Artemia, especially when enriched, have become the standard food for successful hatchery culture of freshwater prawn larvae (Devresse et al. 1990; Merchie et al. 1995b; Romdhane et al. 1995). However, interest continues with the development of formulated feeds that will better supplement or completely substitute this live food during the larval production phase. The main incentives for this effort are the high cost and uncertain supply of cysts, the need for extra infrastructure to hatch the cysts and enrich the larvae, and the potential for introducing pathogens into the culture tanks.
Early efforts in M. rosenbergii larviculture involved the addition of fish flesh as a commonly used feed supplement for Artemia in Hawaii, Asia and South America (Malecha 1983; New & Singholka 1985; Valenti 1985). More recently, hatcheries have used an improved variation of this farmmade feed. Minamizawa & Morizane (1970) and Murai & Andrews (1978) successfully supplemented newly hatched brine shrimp with chopped fish and short-necked clam, and freeze-dried oyster meat, respectively. New (2002) recommended alternative farm-made larval feeds that included a range of ingredients, including mussel flesh and skimmed milk as well as fish flesh and fish meal (see also section 188.8.131.52). Efforts by Daniels etal. (1992), Valenti etal. (1998) and Pitipornchai (1998) have confirmed the validity of this strategy by showing that Artemia nauplii alone do not provide all of the nutritional requirements of M. rosenbergii for late-stage larval growth. This is true of n-3 fatty acids, notably DHA (22:6 n-3). The nutritional deficiency of Artemia was also illustrated in the results of the study conducted by Nair et al. (2007) who found that supplementing 50% Artemia with 50% of a commercially available, freeze dried product consisting of an arctic lake copepod rich with PU-FAs and astaxanthin (Cyclop-eeze®) was effective. Use of this product yielded survival to metamorphosis that was significantly greater than that of larvae fed a control diet of Artemia and egg custard alone. In addition, the practice of supplementing Artemia has been shown to improve the survival and metamorphosis of prawn larvae (Pitipornchai 1998). These findings support the supplementation use of Artemia with an inert feed. Though widely accepted, these natural-product based supplemental feeds have a number of drawbacks that limit their use in intensive hatchery systems, for example highly variable size of the particles; variability in nutrient quality and composition; high leaching rates;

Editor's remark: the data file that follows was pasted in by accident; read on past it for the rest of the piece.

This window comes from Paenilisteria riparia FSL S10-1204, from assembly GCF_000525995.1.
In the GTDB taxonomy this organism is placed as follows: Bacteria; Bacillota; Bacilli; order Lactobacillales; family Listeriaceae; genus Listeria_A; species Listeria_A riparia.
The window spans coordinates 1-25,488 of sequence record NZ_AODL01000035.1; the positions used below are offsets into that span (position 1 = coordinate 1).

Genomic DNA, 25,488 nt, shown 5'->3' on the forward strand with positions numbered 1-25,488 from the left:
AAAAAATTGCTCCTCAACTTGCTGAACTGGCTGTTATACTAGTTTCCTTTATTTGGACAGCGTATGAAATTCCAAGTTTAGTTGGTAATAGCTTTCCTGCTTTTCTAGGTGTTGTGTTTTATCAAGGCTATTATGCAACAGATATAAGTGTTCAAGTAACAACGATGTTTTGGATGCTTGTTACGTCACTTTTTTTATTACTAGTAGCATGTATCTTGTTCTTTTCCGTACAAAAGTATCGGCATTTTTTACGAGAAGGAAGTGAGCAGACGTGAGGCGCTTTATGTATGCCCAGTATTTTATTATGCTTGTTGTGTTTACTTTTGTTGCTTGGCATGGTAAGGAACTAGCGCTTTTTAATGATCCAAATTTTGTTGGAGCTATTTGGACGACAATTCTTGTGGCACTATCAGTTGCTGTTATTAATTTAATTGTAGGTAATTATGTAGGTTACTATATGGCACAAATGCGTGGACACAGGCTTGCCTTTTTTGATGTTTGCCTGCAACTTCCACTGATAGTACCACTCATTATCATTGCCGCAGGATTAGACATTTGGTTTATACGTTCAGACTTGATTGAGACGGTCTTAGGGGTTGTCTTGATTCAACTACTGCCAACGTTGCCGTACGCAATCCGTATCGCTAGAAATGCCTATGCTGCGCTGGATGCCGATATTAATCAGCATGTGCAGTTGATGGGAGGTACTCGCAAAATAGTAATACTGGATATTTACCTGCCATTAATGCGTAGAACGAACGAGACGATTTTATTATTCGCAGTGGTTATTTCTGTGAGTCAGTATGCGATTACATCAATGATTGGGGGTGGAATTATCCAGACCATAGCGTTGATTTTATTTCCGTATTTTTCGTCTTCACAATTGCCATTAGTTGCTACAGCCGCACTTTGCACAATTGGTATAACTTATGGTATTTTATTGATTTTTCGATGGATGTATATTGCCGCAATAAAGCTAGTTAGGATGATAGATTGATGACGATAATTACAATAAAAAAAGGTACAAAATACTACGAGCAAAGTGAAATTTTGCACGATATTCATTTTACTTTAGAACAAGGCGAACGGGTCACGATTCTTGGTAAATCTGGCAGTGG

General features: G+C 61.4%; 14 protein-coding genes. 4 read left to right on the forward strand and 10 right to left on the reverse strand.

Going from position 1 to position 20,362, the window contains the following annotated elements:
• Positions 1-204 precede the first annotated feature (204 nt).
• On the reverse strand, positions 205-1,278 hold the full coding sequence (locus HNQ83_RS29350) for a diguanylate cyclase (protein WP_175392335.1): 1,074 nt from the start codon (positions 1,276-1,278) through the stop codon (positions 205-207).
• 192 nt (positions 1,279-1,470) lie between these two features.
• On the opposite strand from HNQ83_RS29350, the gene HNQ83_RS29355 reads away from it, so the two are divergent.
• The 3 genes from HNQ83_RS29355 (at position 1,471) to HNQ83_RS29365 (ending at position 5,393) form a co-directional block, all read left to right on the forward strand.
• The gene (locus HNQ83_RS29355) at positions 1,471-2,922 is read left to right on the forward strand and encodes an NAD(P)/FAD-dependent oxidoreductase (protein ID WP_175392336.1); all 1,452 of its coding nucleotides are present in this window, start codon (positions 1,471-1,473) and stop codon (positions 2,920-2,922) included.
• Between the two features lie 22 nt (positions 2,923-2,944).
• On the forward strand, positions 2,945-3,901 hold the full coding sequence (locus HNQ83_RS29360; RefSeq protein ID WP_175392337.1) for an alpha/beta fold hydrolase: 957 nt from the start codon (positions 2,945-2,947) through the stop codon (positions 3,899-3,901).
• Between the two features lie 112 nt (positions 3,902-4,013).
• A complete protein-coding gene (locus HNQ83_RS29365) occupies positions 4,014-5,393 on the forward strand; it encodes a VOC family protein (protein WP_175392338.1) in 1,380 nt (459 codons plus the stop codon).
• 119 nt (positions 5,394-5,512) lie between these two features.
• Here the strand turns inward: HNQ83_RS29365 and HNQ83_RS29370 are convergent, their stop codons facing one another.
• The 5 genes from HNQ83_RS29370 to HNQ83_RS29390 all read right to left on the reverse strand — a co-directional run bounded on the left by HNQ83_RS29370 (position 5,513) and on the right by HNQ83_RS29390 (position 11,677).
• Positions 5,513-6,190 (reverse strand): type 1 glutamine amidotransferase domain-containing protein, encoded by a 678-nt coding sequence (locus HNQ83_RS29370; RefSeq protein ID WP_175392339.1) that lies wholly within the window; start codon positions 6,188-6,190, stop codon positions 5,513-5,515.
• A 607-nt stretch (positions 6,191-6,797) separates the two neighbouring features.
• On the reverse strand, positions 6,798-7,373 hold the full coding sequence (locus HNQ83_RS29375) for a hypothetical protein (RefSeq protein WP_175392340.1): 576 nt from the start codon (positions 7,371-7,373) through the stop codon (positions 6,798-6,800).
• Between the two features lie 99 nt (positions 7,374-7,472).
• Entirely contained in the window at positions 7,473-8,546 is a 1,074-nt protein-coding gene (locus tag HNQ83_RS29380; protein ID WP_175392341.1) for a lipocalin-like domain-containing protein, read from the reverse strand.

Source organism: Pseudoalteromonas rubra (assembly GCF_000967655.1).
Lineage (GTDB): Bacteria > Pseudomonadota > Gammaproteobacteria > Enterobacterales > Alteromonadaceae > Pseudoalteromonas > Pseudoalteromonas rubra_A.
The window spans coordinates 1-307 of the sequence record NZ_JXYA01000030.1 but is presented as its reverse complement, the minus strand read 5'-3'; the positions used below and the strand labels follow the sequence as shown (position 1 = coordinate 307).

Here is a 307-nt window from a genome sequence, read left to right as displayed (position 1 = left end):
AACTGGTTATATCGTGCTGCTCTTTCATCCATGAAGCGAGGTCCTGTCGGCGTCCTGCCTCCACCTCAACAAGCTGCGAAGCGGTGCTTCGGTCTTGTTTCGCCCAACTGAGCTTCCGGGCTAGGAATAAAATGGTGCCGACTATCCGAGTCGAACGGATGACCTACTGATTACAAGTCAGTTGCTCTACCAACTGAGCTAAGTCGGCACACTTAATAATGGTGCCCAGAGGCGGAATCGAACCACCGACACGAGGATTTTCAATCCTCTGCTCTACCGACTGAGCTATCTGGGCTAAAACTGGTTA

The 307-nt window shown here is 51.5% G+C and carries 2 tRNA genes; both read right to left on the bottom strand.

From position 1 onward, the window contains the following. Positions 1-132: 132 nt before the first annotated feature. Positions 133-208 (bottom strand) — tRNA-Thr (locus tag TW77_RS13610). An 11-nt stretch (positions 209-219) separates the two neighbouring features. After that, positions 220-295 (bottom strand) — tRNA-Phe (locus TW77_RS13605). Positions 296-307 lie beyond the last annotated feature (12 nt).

potential bacterial contamination; and an inherent detrimental influence on culture water quality. As a result, focus has turned to production of more uniform, formulated (artificial) diets, which do not have these inherent negative characteristics.
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